Must employers accommodate employees with addictions?


Must employers accommodate employees with addictions?


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Must employers accommodate employees with addictions?

April 6, 2020

First, a caveat. I don't practice in the specific area of labour law. However, I represent many businesses and employment issues are usually the single largest area of potential liability. As a business lawyer, I think its important to understand all of the (legal) factors that can affect a small business.

A further caveat: While addressing the issue of employees a liabilities sounds ominous, I would also like to point out, that the flip side of this observation (or the reverse side of the same coin) is that employees are also our biggest strength. If, as a business owner, you are lucky enough to employ dedicated, competent employees, you will understand what I mean by this. A good team not only makes an owner's job so much easier, it also guarantees and stabilizes the fundamentals of our businesses.

But this articles is not about running a business with a great team. This article is about the challenges a business owner (or manager) faces when a member of that team falters.

The Law

In Manitoba (actually in all provinces, as each province enacted similar legislation), the government enacted the The Human Rights Code. The code forbids employers from discriminating against their employees. Discrimination is also defined. The law (or Code, if you prefer) establishes that discrimination occurs when (in the case of employment) an employee is treated differently on the basis of a characteristic listed below or on the basis of that employees association with a class or group of people instead of personal merit.

The characteristics listed in the Code are:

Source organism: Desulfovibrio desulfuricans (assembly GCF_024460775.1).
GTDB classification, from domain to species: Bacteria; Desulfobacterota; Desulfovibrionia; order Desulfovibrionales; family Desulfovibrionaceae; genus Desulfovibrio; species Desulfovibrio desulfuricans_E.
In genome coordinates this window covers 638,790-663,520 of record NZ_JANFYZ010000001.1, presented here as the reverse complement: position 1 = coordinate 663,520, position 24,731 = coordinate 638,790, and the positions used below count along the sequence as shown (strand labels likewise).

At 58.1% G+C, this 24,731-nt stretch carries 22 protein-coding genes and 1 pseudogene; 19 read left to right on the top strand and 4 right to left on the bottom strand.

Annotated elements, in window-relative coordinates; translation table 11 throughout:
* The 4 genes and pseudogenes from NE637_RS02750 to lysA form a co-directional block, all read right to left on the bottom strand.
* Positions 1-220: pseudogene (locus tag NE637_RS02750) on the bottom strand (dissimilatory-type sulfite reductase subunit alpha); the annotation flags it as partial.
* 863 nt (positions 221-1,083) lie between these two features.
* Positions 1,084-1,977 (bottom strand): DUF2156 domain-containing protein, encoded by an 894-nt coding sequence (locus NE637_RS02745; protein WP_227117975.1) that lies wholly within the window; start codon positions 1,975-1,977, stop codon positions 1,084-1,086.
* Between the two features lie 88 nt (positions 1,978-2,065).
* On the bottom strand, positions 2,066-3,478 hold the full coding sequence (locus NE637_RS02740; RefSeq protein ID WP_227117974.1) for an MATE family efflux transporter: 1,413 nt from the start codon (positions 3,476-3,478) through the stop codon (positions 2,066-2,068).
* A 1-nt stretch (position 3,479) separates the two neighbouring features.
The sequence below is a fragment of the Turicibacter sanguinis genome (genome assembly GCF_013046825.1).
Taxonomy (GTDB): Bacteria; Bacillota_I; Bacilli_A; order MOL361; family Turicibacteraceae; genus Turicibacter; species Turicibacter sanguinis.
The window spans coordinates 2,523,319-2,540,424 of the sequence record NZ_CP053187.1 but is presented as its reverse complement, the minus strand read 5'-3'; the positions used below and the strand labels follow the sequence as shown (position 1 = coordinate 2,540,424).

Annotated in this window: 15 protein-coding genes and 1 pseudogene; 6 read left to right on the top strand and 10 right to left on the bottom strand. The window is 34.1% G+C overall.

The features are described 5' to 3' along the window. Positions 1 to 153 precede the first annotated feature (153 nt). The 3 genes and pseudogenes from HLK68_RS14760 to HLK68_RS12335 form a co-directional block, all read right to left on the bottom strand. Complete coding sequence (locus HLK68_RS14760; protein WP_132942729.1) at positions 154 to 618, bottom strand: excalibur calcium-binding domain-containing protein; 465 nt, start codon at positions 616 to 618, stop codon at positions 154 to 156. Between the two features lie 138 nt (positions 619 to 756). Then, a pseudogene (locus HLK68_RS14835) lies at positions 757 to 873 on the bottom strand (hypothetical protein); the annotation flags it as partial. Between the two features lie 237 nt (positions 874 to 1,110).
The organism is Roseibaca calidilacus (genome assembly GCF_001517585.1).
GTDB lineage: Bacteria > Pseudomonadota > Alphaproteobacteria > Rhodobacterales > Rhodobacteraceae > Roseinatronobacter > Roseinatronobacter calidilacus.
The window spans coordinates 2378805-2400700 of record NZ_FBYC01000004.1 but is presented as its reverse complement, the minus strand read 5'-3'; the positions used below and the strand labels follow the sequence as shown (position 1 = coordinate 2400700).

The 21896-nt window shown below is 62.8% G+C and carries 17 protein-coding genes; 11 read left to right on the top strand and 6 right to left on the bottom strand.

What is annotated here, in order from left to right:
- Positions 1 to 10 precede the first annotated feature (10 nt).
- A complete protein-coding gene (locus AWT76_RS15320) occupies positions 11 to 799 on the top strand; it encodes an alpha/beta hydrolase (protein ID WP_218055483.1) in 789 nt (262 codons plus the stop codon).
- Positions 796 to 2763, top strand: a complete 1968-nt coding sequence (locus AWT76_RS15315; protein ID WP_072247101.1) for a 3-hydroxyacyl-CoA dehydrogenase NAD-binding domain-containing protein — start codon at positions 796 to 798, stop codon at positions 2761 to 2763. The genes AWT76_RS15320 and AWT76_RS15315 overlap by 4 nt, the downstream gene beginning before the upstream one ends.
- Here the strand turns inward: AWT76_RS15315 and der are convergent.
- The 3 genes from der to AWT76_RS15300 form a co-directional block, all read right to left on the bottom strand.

(a) ancestry, including colour and perceived race;

(b) nationality or national origin;

(c) ethnic background or origin;

(d) religion or creed, or religious belief, religious association or religious activity;

(e) age;

(f) sex, including sex-determined characteristics or circumstances, such as pregnancy, the possibility of pregnancy, or circumstances related to pregnancy;

(g) gender identity;

(h) sexual orientation;

(i) marital or family status;

(j) source of income;

(k) political belief, political association or political activity;

(l) physical or mental disability or related characteristics or circumstances, including reliance on a service animal, a wheelchair, or any other remedial appliance or device;

(m) social disadvantage.

If an employee exhibits or presents any of these characteristics and that characteristic requires the employer to change something in the workplace, than the employer must accommodate.

For example, if you employ someone who is later involved in an accident and that employee becomes confined to a wheelchair, the employer will have a duty to accommodate that employee by ensuring he or she can enter the building, use the washrooms, and continue performing the duties he or she had before. If that is not possible, then the employer must move that employee to another position in the company where accommodation is possible.

Undue Hardship

However, an employer has no obligation to accommodate an employee at all costs. This is reasonable, because, especially in a small business, the types of accommodating required could bankrupt the small business. From a policy perspective, governments don't want viable and profitable small business to go bankrupt for something out of their control. However, the key word in this phrase is UNDUE.

The Supreme Court of Canada stated the following: "Morethan mere negligible effort is required to satisfy the duty to accommodate. The use of the term "undue" infers that some hardship is acceptable; it is only "undue" hardship that satisfies this test. This means that an employer must make a significant effort to accommodate. Human right tribunals will not look kindly upon those who make little effort.